Delving into Office 2016: Microsoft goes public with new preview

Next version of Office for Windows is unveiled

Tell me what you want to do...

In the ribbon you will also spot a new “Tell me what you want to do…” input box, essentially a text search for Office commands. If you are accustomed to typing in places like the Start menu or Control Panel to find what you want, you will find this works in much the same way, showing all matches and letting you activate the one you require. Type Equation in Word, for example, and up comes Insert an Equation, Equation Symbols, and Equation Options. Given the huge number of buried features in Office, this is a great feature. This "Tell Me" box appears in Word, Excel and PowerPoint, but not in Outlook, OneNote or Publisher.

Using "Tell me" to insert an equation

Using "Tell me" to insert an equation

High DPI support has been extended to allow 250% and 300% views for clearer views on large displays.

Outlook’s Attach File button is smarter, and now shows a list of recently used documents. Since you probably want to attach something you have been working on, this works well. It also offers to email a link rather than an attachment if it detects a SharePoint or Office 365 document, though this seemingly does not include documents synced to the local PC, making it less useful.

The new Attach Item dialog in Outlook

The new Attach Item dialog in Outlook

Outlook accounts can be set to download less mail – as little as only those emails received in the last day, according to Koenigsbauer – though the preview only goes down to 3 days. There is also a thing called “automatic full screen reading in portrait view” which kicks in when Outlook is in a narrow portrait view, such as you might get on a small Windows tablet. The message preview slides over the message list for reading, and you hit the back button to dismiss it.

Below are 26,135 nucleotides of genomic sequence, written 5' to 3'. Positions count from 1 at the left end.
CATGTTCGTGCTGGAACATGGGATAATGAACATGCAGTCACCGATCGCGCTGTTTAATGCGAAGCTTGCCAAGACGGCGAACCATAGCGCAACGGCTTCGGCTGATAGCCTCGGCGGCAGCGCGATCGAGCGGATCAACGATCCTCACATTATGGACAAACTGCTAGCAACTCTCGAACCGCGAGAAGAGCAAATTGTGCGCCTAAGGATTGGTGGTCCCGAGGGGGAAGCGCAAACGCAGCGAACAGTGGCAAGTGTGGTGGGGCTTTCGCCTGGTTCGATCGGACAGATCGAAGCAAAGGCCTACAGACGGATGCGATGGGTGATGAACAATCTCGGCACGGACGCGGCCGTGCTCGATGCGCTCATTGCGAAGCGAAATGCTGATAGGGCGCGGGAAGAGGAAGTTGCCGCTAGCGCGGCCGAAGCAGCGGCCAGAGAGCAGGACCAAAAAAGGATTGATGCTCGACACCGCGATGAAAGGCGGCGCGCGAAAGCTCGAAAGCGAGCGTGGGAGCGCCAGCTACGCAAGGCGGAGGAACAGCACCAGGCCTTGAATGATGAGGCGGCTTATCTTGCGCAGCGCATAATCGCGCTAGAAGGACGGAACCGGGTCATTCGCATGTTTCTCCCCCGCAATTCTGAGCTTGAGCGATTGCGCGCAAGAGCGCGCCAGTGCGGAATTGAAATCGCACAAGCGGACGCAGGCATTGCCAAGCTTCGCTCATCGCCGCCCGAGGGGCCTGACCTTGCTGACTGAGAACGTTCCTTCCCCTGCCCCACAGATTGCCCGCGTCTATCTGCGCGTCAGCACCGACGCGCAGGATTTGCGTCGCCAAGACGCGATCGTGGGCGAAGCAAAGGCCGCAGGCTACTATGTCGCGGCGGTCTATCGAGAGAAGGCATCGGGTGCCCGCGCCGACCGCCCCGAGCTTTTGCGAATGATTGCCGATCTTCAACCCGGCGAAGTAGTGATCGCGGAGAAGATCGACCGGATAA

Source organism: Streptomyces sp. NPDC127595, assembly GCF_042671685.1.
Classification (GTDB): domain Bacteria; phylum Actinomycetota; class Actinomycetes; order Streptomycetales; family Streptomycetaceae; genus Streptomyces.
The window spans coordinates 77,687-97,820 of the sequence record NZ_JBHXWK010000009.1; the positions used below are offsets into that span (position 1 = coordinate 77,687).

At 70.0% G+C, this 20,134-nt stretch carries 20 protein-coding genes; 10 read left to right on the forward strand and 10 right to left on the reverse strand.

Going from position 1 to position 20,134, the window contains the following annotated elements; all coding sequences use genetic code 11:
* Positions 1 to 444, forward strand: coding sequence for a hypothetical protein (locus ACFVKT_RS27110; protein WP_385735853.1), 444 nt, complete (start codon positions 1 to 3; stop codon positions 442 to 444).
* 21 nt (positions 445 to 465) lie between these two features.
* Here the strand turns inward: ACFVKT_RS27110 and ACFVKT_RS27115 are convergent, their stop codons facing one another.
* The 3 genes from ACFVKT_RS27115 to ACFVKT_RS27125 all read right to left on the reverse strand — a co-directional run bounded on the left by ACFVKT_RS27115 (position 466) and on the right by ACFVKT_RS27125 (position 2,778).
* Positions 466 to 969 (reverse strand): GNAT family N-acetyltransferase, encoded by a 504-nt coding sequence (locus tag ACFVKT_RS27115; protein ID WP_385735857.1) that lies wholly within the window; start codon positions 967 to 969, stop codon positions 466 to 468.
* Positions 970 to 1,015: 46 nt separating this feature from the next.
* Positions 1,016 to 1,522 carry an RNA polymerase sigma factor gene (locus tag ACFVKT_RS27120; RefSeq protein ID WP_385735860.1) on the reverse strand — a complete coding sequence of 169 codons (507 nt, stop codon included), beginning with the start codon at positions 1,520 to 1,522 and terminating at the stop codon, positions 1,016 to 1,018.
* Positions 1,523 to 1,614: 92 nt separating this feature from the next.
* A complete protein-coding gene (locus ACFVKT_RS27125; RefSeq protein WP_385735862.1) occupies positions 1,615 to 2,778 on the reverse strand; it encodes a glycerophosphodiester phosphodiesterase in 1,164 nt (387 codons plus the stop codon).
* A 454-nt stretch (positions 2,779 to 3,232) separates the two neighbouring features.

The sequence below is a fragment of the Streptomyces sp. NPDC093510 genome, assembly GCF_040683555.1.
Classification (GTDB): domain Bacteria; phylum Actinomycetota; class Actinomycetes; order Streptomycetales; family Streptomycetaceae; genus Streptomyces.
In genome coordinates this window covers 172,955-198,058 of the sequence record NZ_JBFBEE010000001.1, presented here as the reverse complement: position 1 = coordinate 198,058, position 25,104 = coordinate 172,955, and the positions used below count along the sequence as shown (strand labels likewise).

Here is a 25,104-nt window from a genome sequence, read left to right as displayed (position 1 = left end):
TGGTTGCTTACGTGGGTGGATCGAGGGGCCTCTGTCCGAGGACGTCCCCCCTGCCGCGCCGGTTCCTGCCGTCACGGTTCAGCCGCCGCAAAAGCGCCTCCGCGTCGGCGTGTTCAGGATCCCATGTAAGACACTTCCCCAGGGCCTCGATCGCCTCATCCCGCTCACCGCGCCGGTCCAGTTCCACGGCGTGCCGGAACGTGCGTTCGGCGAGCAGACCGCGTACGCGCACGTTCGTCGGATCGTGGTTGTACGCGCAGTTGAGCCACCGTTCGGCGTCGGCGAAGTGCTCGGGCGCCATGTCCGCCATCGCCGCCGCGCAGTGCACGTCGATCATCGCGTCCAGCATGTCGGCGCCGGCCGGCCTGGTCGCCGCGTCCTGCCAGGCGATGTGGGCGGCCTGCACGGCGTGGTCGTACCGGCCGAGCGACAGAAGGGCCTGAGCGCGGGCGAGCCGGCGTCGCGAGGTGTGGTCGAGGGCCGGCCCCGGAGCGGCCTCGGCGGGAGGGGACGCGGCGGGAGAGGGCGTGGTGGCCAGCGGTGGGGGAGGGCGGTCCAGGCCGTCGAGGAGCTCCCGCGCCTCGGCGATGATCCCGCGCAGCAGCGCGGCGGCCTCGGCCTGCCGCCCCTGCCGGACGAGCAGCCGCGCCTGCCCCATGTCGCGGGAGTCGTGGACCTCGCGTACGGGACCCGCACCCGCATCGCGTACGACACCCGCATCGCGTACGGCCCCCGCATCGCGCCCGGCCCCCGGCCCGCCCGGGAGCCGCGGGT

Outlook’s internals have been updated, including the use of MAPI over HTTP (MAPI-HTTP) for connecting to Exchange, rather than the old RPC (Remote Procedure Call) sync. The difference is described here and should give a faster and more resilient connection. It is not really new though, since it was introduced in Exchange 2013 SP1 and Outlook 2013 SP1, in 2014. Koenigsbauer also states that all networking calls are now in the background, to avoid a frozen UI, and describes improved search and faster email delivery.

Microsoft’s Data Loss Protection is now better supported. This is an enterprise feature that enables policy such as disallowing document sharing. This is now built into Word, Excel and PowerPoint as well as Outlook, so that policies are enforced or warning tips displayed. The new Outlook also support Office 365 Multi-Factor Authentication, whereas previously users had to create a less secure secondary “app password” instead. Information Rights Management has been added to Visio.

There are no changes to the macros and add-in support in Office, which is probably welcome stability. Microsoft’s idea of an Office app means something that lives in the cloud and that hooks into SharePoint rather than the old idea of Office automation, so it is not surprising to see little change here.

The preview is available to business users with the right kind of Office 365 subscription, though note that it will not install alongside Office 2013, so is best tested on a spare PC or virtual machine.

At Convergence, Microsoft also announced full availability of Delve, a document search service in Office 365. The service uses “signals” from email, document contents and their authors to surface what it thinks is of most interest to you, using a machine learning system called the Office Graph. “Think of this as your work newsfeed,” said Microsoft CEO Satya Nadella in his keynote. I have been trying Delve in preview for some time and it works nicely as a search service, though to learn how successful it is in the context of a large company we await reports from others.

Although Office 2016 is thin (so far) in terms of new features, the changes here are worthwhile. Microsoft is focusing its effort on its “Office everywhere” story, and meeting the needs of admins looking for better compliance and data protection, rather than revamping the desktop edition. That is fair enough; but the cloud sync technology has to be excellent since annoyances here detract from the appeal of Office 365, for business, or OneDrive for consumers. ®

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